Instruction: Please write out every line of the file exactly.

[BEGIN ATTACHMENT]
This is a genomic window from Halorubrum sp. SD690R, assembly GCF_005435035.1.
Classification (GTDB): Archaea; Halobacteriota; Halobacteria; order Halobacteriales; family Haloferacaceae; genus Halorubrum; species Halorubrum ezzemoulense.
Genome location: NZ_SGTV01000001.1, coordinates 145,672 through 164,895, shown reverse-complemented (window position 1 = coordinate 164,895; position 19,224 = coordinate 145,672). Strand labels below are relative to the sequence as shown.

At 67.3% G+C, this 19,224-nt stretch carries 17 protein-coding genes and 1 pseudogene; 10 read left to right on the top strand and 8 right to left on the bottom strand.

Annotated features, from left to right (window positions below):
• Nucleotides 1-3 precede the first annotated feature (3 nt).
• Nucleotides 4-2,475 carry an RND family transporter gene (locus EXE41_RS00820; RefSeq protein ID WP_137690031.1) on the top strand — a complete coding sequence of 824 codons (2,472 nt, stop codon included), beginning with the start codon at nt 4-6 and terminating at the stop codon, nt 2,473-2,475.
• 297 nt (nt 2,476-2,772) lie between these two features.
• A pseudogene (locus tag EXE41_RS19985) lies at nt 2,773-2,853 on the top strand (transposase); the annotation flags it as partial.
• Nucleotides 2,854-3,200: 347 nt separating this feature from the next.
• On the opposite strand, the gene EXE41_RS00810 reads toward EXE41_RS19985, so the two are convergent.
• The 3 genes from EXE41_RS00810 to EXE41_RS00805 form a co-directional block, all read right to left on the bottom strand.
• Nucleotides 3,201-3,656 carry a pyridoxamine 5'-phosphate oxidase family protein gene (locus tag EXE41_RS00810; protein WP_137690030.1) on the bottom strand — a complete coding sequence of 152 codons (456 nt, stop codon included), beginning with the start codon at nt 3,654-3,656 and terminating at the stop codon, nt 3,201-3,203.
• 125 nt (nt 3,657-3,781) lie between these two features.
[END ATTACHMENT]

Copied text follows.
This is a genomic window from Halorubrum sp. SD690R, assembly GCF_005435035.1.
Classification (GTDB): Archaea; Halobacteriota; Halobacteria; order Halobacteriales; family Haloferacaceae; genus Halorubrum; species Halorubrum ezzemoulense.
Genome location: NZ_SGTV01000001.1, coordinates 145,672 through 164,895, shown reverse-complemented (window position 1 = coordinate 164,895; position 19,224 = coordinate 145,672). Strand labels below are relative to the sequence as shown.

At 67.3% G+C, this 19,224-nt stretch carries 17 protein-coding genes and 1 pseudogene; 10 read left to right on the top strand and 8 right to left on the bottom strand.

Annotated features, from left to right (window positions below):
• Nucleotides 1-3 precede the first annotated feature (3 nt).
• Nucleotides 4-2,475 carry an RND family transporter gene (locus EXE41_RS00820; RefSeq protein ID WP_137690031.1) on the top strand — a complete coding sequence of 824 codons (2,472 nt, stop codon included), beginning with the start codon at nt 4-6 and terminating at the stop codon, nt 2,473-2,475.
• 297 nt (nt 2,476-2,772) lie between these two features.
• A pseudogene (locus tag EXE41_RS19985) lies at nt 2,773-2,853 on the top strand (transposase); the annotation flags it as partial.
• Nucleotides 2,854-3,200: 347 nt separating this feature from the next.
• On the opposite strand, the gene EXE41_RS00810 reads toward EXE41_RS19985, so the two are convergent.
• The 3 genes from EXE41_RS00810 to EXE41_RS00805 form a co-directional block, all read right to left on the bottom strand.
• Nucleotides 3,201-3,656 carry a pyridoxamine 5'-phosphate oxidase family protein gene (locus tag EXE41_RS00810; protein WP_137690030.1) on the bottom strand — a complete coding sequence of 152 codons (456 nt, stop codon included), beginning with the start codon at nt 3,654-3,656 and terminating at the stop codon, nt 3,201-3,203.
• 125 nt (nt 3,657-3,781) lie between these two features.